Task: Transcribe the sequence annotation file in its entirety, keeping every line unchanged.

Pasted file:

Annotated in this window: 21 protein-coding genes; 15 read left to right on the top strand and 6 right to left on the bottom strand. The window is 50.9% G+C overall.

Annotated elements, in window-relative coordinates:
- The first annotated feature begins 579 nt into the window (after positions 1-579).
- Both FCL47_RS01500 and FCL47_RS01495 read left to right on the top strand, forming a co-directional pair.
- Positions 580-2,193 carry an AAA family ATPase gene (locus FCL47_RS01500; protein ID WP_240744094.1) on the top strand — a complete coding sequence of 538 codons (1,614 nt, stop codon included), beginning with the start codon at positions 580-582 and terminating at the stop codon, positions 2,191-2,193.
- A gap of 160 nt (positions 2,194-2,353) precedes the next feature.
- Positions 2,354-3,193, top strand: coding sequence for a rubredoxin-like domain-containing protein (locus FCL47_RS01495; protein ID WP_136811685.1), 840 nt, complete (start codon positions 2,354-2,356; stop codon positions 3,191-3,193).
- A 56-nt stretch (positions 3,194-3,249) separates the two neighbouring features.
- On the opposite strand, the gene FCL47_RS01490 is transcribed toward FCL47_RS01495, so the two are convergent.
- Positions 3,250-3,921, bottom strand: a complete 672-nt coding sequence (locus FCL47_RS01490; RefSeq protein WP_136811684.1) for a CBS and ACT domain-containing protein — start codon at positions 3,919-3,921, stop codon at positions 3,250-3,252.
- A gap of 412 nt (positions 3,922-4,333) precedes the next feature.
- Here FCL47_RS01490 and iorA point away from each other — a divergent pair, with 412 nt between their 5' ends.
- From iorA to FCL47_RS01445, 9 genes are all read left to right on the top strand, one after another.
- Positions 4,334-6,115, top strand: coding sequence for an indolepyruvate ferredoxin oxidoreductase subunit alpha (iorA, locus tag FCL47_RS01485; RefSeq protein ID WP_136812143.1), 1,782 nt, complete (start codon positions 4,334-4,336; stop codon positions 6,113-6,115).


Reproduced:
Annotated in this window: 21 protein-coding genes; 15 read left to right on the top strand and 6 right to left on the bottom strand. The window is 50.9% G+C overall.

Annotated elements, in window-relative coordinates:
- The first annotated feature begins 579 nt into the window (after positions 1-579).
- Both FCL47_RS01500 and FCL47_RS01495 read left to right on the top strand, forming a co-directional pair.
- Positions 580-2,193 carry an AAA family ATPase gene (locus FCL47_RS01500; protein ID WP_240744094.1) on the top strand — a complete coding sequence of 538 codons (1,614 nt, stop codon included), beginning with the start codon at positions 580-582 and terminating at the stop codon, positions 2,191-2,193.
- A gap of 160 nt (positions 2,194-2,353) precedes the next feature.
- Positions 2,354-3,193, top strand: coding sequence for a rubredoxin-like domain-containing protein (locus FCL47_RS01495; protein ID WP_136811685.1), 840 nt, complete (start codon positions 2,354-2,356; stop codon positions 3,191-3,193).
- A 56-nt stretch (positions 3,194-3,249) separates the two neighbouring features.
- On the opposite strand, the gene FCL47_RS01490 is transcribed toward FCL47_RS01495, so the two are convergent.
- Positions 3,250-3,921, bottom strand: a complete 672-nt coding sequence (locus FCL47_RS01490; RefSeq protein WP_136811684.1) for a CBS and ACT domain-containing protein — start codon at positions 3,919-3,921, stop codon at positions 3,250-3,252.
- A gap of 412 nt (positions 3,922-4,333) precedes the next feature.
- Here FCL47_RS01490 and iorA point away from each other — a divergent pair, with 412 nt between their 5' ends.
- From iorA to FCL47_RS01445, 9 genes are all read left to right on the top strand, one after another.
- Positions 4,334-6,115, top strand: coding sequence for an indolepyruvate ferredoxin oxidoreductase subunit alpha (iorA, locus tag FCL47_RS01485; RefSeq protein ID WP_136812143.1), 1,782 nt, complete (start codon positions 4,334-4,336; stop codon positions 6,113-6,115).